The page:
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Reviews Categories | Transceivers: HF Amateur (inc. HF+6M+VHF models) | Drake TR-7 Help


Reviews Summary for Drake TR-7
Drake TR-7 Reviews: 39 Average rating: 4.6/5 MSRP: $1495.00 (new 1980)
Description: A solid state Drake, that is solid!
Product is not in production.
More info: http://www.dproducts.be/drake_museum/
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AA7LV Rating: 5/5 May 7, 2014 19:18 Send this review to a friend
A Ham Classic  Time owned: more than 12 months
Owned a TR7 R7 L7 station tenh years ago
I sold it for an Elecraft K3/10 kit.
But the Drake Tr7 station is my favorite
Transceiver Receiver and Linear for the price of the loaded K3/100.
So I just bought another TR7
 
WA7DUY Rating: 4/5 Oct 5, 2012 21:39 Send this review to a friend
An excellent solid rig  Time owned: more than 12 months
I bought my TR7 new in the late 70's. I got one of the first off the line (#762) and still have it. It is and was a very well built American radio. It had no bells and whistles by todays standards. I bought it to use on Mars frequencies. The stability was second to none. I kept hearing that was not the norm but mine was super stable. It has one of the best receivers that I have ever owned and was very easy to use. The replacement displays were a problem to find replacements but now Willi Raas sells an excellent set. The rig is easy to work on. The one drawback was the use of the Molex pins and headers. Often the repair is to pull the boards out and push them back in to remove oxidation from the pins. I now also own a second TR7 and I still think it is a fantastic radio and very underpriced for what it does.
 
WD9CMD Rating: 5/5 Jun 28, 2010 13:54 Send this review to a friend
Hard to beat a TR7  Time owned: more than 12 months
A wonderfull American Made Radio !

Currently have my TR7 alongside a new TT Omni VII and a pristing TR4C on the shelf above both. I must say as for operating convenience, and chasing DX, the Omni VII is the first rig on line. However, last weekend, during field day, I did some experimenting. Well, just purely as a receiver, that old TR7 still works very well indeed. Interestingly, the TR4C hears most anything the TR7 hears.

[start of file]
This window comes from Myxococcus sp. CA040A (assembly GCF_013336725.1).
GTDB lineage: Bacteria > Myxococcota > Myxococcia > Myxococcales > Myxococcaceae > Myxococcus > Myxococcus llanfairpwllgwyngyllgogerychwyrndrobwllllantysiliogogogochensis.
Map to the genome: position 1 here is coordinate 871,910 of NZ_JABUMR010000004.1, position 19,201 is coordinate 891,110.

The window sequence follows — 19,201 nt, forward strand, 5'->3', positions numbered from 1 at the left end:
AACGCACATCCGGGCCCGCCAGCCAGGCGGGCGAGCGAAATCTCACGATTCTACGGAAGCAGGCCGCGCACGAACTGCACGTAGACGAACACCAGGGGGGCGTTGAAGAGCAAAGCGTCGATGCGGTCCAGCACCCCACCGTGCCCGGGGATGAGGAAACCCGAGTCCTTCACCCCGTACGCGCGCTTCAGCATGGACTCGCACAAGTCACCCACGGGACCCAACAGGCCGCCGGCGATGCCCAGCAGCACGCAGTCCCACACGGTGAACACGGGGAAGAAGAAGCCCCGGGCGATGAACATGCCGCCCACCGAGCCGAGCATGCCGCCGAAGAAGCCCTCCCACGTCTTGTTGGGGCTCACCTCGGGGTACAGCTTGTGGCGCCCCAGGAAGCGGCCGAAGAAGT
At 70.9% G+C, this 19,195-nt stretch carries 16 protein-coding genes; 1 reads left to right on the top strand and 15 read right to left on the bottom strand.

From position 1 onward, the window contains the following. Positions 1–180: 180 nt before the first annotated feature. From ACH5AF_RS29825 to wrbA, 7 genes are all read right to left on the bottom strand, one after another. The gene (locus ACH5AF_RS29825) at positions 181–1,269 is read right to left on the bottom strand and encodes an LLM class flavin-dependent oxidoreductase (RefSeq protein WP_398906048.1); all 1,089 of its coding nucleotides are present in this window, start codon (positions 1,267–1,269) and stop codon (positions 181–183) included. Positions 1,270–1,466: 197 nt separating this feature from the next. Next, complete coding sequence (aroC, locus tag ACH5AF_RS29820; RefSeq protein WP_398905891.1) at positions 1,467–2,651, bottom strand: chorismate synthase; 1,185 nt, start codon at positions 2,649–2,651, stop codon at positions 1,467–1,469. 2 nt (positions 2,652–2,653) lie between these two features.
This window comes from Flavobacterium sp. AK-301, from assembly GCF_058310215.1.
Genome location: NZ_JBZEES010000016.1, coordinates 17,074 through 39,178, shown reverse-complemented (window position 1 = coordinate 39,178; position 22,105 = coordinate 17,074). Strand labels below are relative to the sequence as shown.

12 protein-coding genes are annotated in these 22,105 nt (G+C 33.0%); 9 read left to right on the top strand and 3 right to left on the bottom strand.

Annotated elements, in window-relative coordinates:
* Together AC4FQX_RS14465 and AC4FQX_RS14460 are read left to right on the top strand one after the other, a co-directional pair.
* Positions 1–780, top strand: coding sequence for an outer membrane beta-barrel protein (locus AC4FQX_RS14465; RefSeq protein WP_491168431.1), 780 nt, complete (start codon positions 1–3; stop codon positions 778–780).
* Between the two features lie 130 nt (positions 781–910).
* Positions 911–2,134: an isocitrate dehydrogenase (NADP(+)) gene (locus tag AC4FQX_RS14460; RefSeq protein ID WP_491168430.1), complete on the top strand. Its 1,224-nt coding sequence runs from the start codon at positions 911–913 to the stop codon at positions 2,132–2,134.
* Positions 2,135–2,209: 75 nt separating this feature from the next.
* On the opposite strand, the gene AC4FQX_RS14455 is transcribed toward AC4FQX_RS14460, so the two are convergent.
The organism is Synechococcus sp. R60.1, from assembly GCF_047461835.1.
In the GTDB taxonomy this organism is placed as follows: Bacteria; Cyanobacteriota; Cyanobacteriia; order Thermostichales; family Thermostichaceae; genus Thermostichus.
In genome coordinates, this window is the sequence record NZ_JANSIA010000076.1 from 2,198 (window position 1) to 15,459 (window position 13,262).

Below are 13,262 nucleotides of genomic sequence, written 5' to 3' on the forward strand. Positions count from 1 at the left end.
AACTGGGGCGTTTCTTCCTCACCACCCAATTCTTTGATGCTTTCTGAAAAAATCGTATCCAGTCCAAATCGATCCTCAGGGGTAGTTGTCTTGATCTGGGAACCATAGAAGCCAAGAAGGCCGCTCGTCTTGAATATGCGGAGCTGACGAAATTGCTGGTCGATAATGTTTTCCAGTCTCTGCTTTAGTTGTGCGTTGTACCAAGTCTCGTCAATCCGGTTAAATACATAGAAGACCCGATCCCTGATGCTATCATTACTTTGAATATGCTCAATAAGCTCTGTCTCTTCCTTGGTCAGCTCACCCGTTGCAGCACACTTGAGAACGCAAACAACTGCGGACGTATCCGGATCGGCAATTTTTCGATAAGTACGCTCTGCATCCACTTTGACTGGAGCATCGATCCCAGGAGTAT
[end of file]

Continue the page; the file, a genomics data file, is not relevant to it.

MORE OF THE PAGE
I do enjoy the receive audio more on the TR4C than any of the rest, and the TR7 is nearly as good. Not saying the Omni VII is not a fine radio,....its among the very best, and I feel very fortunate to own one. But lets not forget its a new rig versus a TR7 thats over 30 years old and older yet for the TR4C.

As for maintenance, either the TR4C or the TR7 needs some TLC, either by you, or from a list of excellent technicians. Yes the TR7 takes some effort to operate, and no DSP, but its a pleasure to use, a pleasure to listen to, and a pleasure for others to hear you.

These are great for a new ham, a collector, or someone who appreciates a rock solid american made product of days gone by. If you want the latest bells and whisles, or are into contesting, then of course, you should look to the new rigs only. Sorry,....no PC control or computer logging with a TR7. Just a pencil and a old fashioned log book.

If you find one in good condition, it just may be a lifetime keeper!
Good luck !
 
NU0C Rating: 5/5 Jun 28, 2010 12:26 Send this review to a friend
It's about the receiver!  Time owned: more than 12 months

Or maybe I should say, "it's about time" I wrote this review. I've owned my TR-7 for over 20 years, and it was hardly a pristine specimen when I bought it. But a little TLC and routine maintenance keeps it my go-to rig for when I want to HEAR stuff.

Sure, it's got stellar transmit audio. Yeah, it can do 180 watts or more output (but keep it down to spec, Drake set them to 150 watts maximum for good reasons). It's harder to screw up a transmitter than it is a receiver.

My radio and I just completed yet another guest appearance at our club Field Day, running 20 fone on a 4-element monoband Yagi. Over 1000 Qs on 20 for a 3A operation, not too bad. I am consistently pleased with the ability of this radio to pull out signals on a crowded band with lots of other RF in the area, while the tiny "modern" import radios struggle. If you say "the antenna makes a difference", YES! It does indeed: the Yagi pulls in MORE signals for the radio to deal with than a vertical or dipole. Anyone who has pointed at California or the Northeast when the band is wide open knows this. Aside from all that, the AGC and RX audio is pleasant to listen to and not fatiguing. The hottest receiver in the world with the best IP3, etc., still sucks pond water if it gives you a headache or hurts your ears. The TR-7 does not get in the way of the signal. This radio is only edged out by my vintage R-4C in that respect.